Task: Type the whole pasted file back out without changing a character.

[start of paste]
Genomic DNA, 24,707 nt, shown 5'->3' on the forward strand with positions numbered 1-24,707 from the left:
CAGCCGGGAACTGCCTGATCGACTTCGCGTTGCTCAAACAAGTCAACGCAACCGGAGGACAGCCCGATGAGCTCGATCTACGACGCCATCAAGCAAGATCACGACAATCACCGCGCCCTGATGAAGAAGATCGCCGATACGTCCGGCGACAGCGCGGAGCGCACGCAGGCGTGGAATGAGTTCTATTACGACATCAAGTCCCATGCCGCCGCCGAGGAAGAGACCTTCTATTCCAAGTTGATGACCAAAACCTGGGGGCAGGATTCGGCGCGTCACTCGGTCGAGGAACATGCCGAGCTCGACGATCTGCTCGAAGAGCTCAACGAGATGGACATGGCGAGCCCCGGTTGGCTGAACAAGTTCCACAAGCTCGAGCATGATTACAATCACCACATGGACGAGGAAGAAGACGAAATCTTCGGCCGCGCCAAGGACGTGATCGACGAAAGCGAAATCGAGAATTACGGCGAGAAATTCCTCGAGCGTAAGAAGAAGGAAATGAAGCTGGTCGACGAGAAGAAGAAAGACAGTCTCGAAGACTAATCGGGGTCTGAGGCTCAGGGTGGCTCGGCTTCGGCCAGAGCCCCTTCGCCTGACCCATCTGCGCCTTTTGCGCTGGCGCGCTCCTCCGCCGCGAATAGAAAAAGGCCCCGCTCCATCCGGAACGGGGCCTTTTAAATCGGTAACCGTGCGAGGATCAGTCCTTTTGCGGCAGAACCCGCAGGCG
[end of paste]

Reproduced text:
Genomic DNA, 24,707 nt, shown 5'->3' on the forward strand with positions numbered 1-24,707 from the left:
CAGCCGGGAACTGCCTGATCGACTTCGCGTTGCTCAAACAAGTCAACGCAACCGGAGGACAGCCCGATGAGCTCGATCTACGACGCCATCAAGCAAGATCACGACAATCACCGCGCCCTGATGAAGAAGATCGCCGATACGTCCGGCGACAGCGCGGAGCGCACGCAGGCGTGGAATGAGTTCTATTACGACATCAAGTCCCATGCCGCCGCCGAGGAAGAGACCTTCTATTCCAAGTTGATGACCAAAACCTGGGGGCAGGATTCGGCGCGTCACTCGGTCGAGGAACATGCCGAGCTCGACGATCTGCTCGAAGAGCTCAACGAGATGGACATGGCGAGCCCCGGTTGGCTGAACAAGTTCCACAAGCTCGAGCATGATTACAATCACCACATGGACGAGGAAGAAGACGAAATCTTCGGCCGCGCCAAGGACGTGATCGACGAAAGCGAAATCGAGAATTACGGCGAGAAATTCCTCGAGCGTAAGAAGAAGGAAATGAAGCTGGTCGACGAGAAGAAGAAAGACAGTCTCGAAGACTAATCGGGGTCTGAGGCTCAGGGTGGCTCGGCTTCGGCCAGAGCCCCTTCGCCTGACCCATCTGCGCCTTTTGCGCTGGCGCGCTCCTCCGCCGCGAATAGAAAAAGGCCCCGCTCCATCCGGAACGGGGCCTTTTAAATCGGTAACCGTGCGAGGATCAGTCCTTTTGCGGCAGAACCCGCAGGCG